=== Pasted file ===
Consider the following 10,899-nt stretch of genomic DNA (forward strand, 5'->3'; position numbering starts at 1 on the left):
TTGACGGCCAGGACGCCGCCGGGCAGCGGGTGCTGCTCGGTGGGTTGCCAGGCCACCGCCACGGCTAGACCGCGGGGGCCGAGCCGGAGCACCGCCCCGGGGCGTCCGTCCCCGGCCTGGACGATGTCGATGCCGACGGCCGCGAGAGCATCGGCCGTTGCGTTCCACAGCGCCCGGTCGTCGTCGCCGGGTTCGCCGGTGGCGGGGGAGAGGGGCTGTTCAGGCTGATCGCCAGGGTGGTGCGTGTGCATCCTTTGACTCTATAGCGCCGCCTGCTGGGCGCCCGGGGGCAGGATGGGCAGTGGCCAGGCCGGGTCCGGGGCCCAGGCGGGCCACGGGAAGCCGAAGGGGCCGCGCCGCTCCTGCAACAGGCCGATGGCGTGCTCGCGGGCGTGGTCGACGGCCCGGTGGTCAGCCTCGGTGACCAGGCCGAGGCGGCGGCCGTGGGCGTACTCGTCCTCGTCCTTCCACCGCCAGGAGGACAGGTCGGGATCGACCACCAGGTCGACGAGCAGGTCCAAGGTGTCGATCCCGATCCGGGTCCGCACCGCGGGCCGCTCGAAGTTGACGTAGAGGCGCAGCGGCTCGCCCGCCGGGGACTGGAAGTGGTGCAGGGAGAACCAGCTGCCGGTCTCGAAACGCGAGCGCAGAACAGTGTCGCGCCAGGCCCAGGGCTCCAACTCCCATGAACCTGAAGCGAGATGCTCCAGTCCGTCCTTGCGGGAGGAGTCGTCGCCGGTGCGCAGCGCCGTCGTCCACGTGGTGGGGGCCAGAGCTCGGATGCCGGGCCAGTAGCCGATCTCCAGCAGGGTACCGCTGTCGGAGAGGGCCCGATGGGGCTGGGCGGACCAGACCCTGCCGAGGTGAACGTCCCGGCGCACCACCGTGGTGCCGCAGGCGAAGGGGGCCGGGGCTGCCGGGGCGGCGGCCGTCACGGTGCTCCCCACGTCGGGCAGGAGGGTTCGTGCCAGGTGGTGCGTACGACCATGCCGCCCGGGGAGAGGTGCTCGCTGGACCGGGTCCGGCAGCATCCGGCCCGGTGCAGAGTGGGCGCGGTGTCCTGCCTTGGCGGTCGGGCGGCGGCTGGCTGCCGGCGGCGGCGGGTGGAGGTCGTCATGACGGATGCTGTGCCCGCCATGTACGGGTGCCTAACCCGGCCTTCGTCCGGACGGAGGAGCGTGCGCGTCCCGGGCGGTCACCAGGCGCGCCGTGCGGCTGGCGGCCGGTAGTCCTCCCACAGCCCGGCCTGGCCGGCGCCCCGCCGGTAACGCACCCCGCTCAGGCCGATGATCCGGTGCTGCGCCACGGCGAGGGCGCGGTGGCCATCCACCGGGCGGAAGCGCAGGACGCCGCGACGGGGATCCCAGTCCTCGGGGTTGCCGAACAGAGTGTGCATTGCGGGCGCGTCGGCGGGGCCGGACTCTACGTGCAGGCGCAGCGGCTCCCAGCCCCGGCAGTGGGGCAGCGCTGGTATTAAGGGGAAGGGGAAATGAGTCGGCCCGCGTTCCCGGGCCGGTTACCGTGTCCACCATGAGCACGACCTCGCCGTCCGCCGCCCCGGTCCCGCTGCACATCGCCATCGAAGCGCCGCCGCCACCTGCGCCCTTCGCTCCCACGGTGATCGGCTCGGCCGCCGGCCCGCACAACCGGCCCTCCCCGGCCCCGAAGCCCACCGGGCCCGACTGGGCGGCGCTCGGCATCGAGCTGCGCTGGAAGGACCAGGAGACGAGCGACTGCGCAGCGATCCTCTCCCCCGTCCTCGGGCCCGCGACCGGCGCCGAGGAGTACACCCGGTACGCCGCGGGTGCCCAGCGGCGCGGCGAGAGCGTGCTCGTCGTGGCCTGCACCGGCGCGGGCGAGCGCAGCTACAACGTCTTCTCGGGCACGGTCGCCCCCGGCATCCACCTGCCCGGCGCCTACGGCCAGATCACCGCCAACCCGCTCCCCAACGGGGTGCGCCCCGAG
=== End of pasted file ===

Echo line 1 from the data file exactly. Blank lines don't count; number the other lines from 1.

Consider the following 10,899-nt stretch of genomic DNA (forward strand, 5'->3'; position numbering starts at 1 on the left):